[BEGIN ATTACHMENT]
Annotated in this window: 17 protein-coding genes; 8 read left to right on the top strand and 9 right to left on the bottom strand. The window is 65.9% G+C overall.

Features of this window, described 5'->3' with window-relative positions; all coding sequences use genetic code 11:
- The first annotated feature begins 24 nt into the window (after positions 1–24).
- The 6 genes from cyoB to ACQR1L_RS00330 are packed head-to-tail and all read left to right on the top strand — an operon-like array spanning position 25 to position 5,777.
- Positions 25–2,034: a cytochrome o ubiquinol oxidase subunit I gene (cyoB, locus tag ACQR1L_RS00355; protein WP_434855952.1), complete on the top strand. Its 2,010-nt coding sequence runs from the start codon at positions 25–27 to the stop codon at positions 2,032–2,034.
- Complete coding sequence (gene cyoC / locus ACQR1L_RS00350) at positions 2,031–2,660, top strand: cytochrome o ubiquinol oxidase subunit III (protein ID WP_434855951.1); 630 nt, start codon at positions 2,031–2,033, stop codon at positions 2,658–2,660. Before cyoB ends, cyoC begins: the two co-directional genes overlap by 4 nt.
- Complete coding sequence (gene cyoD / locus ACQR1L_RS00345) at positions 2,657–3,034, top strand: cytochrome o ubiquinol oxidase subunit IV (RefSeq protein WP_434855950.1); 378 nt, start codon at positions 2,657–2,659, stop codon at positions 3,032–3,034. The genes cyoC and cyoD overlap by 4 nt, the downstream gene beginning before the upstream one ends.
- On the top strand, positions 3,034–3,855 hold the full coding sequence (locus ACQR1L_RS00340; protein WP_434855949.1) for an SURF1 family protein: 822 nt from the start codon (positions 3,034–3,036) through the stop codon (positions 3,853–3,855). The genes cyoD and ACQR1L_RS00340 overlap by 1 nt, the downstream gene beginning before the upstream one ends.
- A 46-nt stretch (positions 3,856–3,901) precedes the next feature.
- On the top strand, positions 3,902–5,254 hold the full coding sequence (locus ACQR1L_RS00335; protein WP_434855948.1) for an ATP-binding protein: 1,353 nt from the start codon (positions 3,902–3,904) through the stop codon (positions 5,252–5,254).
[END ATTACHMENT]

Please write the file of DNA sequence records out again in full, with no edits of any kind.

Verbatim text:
Annotated in this window: 17 protein-coding genes; 8 read left to right on the top strand and 9 right to left on the bottom strand. The window is 65.9% G+C overall.

Features of this window, described 5'->3' with window-relative positions; all coding sequences use genetic code 11:
- The first annotated feature begins 24 nt into the window (after positions 1–24).
- The 6 genes from cyoB to ACQR1L_RS00330 are packed head-to-tail and all read left to right on the top strand — an operon-like array spanning position 25 to position 5,777.
- Positions 25–2,034: a cytochrome o ubiquinol oxidase subunit I gene (cyoB, locus tag ACQR1L_RS00355; protein WP_434855952.1), complete on the top strand. Its 2,010-nt coding sequence runs from the start codon at positions 25–27 to the stop codon at positions 2,032–2,034.
- Complete coding sequence (gene cyoC / locus ACQR1L_RS00350) at positions 2,031–2,660, top strand: cytochrome o ubiquinol oxidase subunit III (protein ID WP_434855951.1); 630 nt, start codon at positions 2,031–2,033, stop codon at positions 2,658–2,660. Before cyoB ends, cyoC begins: the two co-directional genes overlap by 4 nt.
- Complete coding sequence (gene cyoD / locus ACQR1L_RS00345) at positions 2,657–3,034, top strand: cytochrome o ubiquinol oxidase subunit IV (RefSeq protein WP_434855950.1); 378 nt, start codon at positions 2,657–2,659, stop codon at positions 3,032–3,034. The genes cyoC and cyoD overlap by 4 nt, the downstream gene beginning before the upstream one ends.
- On the top strand, positions 3,034–3,855 hold the full coding sequence (locus ACQR1L_RS00340; protein WP_434855949.1) for an SURF1 family protein: 822 nt from the start codon (positions 3,034–3,036) through the stop codon (positions 3,853–3,855). The genes cyoD and ACQR1L_RS00340 overlap by 1 nt, the downstream gene beginning before the upstream one ends.
- A 46-nt stretch (positions 3,856–3,901) precedes the next feature.
- On the top strand, positions 3,902–5,254 hold the full coding sequence (locus ACQR1L_RS00335; protein WP_434855948.1) for an ATP-binding protein: 1,353 nt from the start codon (positions 3,902–3,904) through the stop codon (positions 5,252–5,254).